3. Now the heavens were so calm that no cloud appeared in the sky. When this holy monastic woman heard her brother's refusal, she folded her hands and put them upon the table. Leaning down, she put her head on her hands to make a prayer to God. When she raised her head from the table, there broke forth such powerful lightning and thunder and such a flood of rain that neither the venerable Benedict nor the brothers with him could set foot outside the door of the place where they were sitting. Indeed, while resting her head on her hands, this holy monastic woman had poured out a flood of tears on the table, and in this way she had attracted the rain to the calm skies. The flood followed her prayer in an instant. The connection between the prayer and the storm was such that her head rose from the table together with the thunder as if both the raising of her head and the falling of the rain were one and the same action.

4. When the man of God saw that he could not get back to the monastery because of the lightning and thunder and the great flood of rain, he was irritated and began to complain: "May God have mercy on you, my sister. Why have you done this?" And she replied to him: "See, I asked you, and you would not listen to me. So I asked my Lord, and he has listened to me. Now then, go, if you can. Leave me, and go back to the monastery." But unable to go outside, he stayed against his will in a place where he had been unwilling to stay on his own. So it happened that they spent the whole night in vigil, and during their holy conversation about the spiritual life they found fulfillment for themselves in their relationship with one another.

5. I have told this story about what the venerable man wanted but was unable to have. And when we examine his mind, there can be no doubt that he had wanted the sky to remain calm, as it had been when he had come down. But contrary to what he wanted, he found a miracle worked by a woman's heart with the power of the omnipotent God. It is no wonder that the woman who had desired to see her brother that day proved at the same time that she was more powerful than he was. For as John says: "God is love," and according to that most just precept, she proved more powerful because she loved more.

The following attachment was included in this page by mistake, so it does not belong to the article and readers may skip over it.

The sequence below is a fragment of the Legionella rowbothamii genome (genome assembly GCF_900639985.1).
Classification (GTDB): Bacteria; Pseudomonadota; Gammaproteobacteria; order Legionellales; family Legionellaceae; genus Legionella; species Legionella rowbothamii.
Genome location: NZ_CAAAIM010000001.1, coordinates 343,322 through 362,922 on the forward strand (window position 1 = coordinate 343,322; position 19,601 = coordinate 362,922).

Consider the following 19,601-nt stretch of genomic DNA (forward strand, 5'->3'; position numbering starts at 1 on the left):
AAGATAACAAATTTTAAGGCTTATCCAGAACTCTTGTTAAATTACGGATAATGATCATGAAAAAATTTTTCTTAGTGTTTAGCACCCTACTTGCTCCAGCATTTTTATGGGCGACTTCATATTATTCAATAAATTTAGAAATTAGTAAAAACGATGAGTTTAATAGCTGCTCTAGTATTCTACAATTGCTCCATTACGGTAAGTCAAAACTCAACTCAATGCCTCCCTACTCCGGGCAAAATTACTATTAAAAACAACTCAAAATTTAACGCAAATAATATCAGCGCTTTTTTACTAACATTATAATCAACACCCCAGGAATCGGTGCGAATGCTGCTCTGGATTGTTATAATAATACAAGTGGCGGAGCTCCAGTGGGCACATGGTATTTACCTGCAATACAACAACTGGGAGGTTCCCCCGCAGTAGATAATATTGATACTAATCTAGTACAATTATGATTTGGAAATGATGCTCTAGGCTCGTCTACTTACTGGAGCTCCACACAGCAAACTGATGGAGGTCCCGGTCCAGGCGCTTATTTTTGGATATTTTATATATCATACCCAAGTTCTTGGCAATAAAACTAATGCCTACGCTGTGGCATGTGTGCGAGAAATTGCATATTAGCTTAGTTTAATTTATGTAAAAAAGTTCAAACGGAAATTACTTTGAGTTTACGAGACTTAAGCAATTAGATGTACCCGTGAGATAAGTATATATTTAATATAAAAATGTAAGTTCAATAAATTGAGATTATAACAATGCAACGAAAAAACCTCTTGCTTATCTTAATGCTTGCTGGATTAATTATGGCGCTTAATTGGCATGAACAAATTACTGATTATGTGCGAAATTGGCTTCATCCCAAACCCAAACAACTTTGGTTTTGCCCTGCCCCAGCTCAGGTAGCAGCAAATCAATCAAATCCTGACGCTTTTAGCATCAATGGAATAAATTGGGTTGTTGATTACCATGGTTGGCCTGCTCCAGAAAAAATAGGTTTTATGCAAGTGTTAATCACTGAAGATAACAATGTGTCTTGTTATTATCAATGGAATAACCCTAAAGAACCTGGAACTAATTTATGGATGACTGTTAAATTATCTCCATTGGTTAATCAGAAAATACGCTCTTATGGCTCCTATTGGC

Peter: I confess that your story gives me great pleasure.

Book II, Ch. XXXIV:
1. Gregory: The next day the venerable woman went back to her own cell, and the man of God to his monastery. Three days later while in his cell, he looked up at the sky and saw the soul of his sister after it had gone forth from her body. It was in the form of a dove, and he saw it penetrate the hidden mysteries of heaven. Rejoicing because such glory was hers, he gave thanks to the omnipotent God with hymns and praises, and he announced her death to his brothers.

2. Moreover, he sent people at once to bring her body back to the monastery and to put it in a tomb which he had prepared for himself. And so it happened that even the tomb could not separate the bodies of these two who were always of one mind in God.


Blogger Lorem ipsum said...

Have a blessed feast day tomorrow!

2/09/2006 10:53 PM  
Anonymous Anonymous said...

Happy Feast Day, precious one!!!!

2/09/2006 11:47 PM  
Blogger see-through faith said...


Scholastica, we had a nun at school of that name (taught music) I always thought she'd made it up. HOw come I've never even goodgled it ??? thanks for the info

2/11/2006 11:49 AM